Big Win in 11th Circuit Skim-Milk Case in Which I Served as an Expert

Last week the 11th Circuit Court of Appeals overturned an earlier U.S. District Court ruling and handed a well-deserved victory to Ocheesee Creamery, the plaintiff in a First Amendment lawsuit against Florida's agriculture department. Ocheesee was represented in the case by the Institute for Justice.

As I detailed in my book, Biting the Hands that Feed Us: How Fewer, Smarter Laws Would Make Our Food System More Sustainable, I'm proud to have served as an expert witness in the case on behalf of Ocheesee, which was told by the state of Florida that they could not label their 100% natural skim milk as "skim milk" unless they added vitamin A to the milk. The state had suggested Ocheesee use bizarre and Orwellian terms to label their skim milk, including "Non-Grade 'A' Milk Product, Natural Milk Vitamins Removed" or "imitation skim milk." The 11th Circuit, reflecting points I made in my expert report, made clear that consumers are not confused by accurate food labels, such as when skim milk is labeled as "skim milk."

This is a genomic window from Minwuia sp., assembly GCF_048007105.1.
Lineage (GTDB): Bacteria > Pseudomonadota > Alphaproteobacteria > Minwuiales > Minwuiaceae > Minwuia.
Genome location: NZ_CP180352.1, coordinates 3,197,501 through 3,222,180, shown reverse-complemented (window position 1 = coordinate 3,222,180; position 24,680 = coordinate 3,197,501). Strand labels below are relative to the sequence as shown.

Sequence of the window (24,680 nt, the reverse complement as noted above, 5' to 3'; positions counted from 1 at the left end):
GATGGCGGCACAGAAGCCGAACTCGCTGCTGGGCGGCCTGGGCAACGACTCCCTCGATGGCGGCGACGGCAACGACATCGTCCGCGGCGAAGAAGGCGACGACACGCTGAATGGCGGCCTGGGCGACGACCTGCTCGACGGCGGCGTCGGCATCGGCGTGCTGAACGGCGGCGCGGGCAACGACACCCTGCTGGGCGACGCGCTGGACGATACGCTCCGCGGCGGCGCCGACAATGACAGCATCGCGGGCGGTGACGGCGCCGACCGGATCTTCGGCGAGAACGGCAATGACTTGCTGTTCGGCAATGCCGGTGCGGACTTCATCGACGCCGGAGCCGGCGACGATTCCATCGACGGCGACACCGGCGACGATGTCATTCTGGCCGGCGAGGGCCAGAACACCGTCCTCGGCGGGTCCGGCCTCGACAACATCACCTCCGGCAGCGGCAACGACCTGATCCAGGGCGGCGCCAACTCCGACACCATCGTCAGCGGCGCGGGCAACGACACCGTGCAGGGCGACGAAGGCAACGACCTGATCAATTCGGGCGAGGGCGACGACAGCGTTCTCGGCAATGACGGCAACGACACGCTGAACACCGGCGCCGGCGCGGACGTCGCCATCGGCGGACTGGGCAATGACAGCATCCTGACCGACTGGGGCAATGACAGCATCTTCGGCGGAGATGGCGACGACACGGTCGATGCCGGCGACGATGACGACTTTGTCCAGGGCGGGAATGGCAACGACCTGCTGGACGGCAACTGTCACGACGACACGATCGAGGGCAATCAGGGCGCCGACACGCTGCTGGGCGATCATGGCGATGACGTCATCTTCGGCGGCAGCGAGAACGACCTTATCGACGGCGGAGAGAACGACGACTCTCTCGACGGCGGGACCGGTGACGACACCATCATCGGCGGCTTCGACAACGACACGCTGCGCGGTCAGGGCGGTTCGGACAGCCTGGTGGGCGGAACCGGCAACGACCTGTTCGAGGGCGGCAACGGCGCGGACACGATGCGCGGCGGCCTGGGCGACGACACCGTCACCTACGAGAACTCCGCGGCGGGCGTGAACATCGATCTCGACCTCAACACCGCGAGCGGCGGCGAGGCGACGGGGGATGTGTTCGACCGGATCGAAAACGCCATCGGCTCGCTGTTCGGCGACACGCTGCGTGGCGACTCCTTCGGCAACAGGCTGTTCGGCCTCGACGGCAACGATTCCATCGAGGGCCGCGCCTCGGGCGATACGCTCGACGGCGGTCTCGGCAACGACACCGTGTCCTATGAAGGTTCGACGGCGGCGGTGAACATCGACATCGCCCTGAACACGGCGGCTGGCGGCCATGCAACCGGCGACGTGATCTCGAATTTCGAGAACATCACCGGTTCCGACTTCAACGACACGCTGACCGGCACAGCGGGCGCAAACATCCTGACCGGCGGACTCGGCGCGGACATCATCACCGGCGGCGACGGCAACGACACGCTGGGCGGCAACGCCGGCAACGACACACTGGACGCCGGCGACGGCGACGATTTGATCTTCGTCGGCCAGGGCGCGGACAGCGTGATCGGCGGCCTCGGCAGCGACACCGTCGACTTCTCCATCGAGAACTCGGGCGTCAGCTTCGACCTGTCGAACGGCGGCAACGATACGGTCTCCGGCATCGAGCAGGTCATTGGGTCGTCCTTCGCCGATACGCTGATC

"The appeals court win this week is an important victory not just for Ocheesee Creamery but also for free speech, consumers, small businesses, and food freedom," I wrote in my latest weekly Reason column, which focuses on the Ocheesee victory.

What's next for the case? I'm waiting to see if Florida appeals to the U.S. Supreme Court and whether the nation's highest court agrees to take up the case.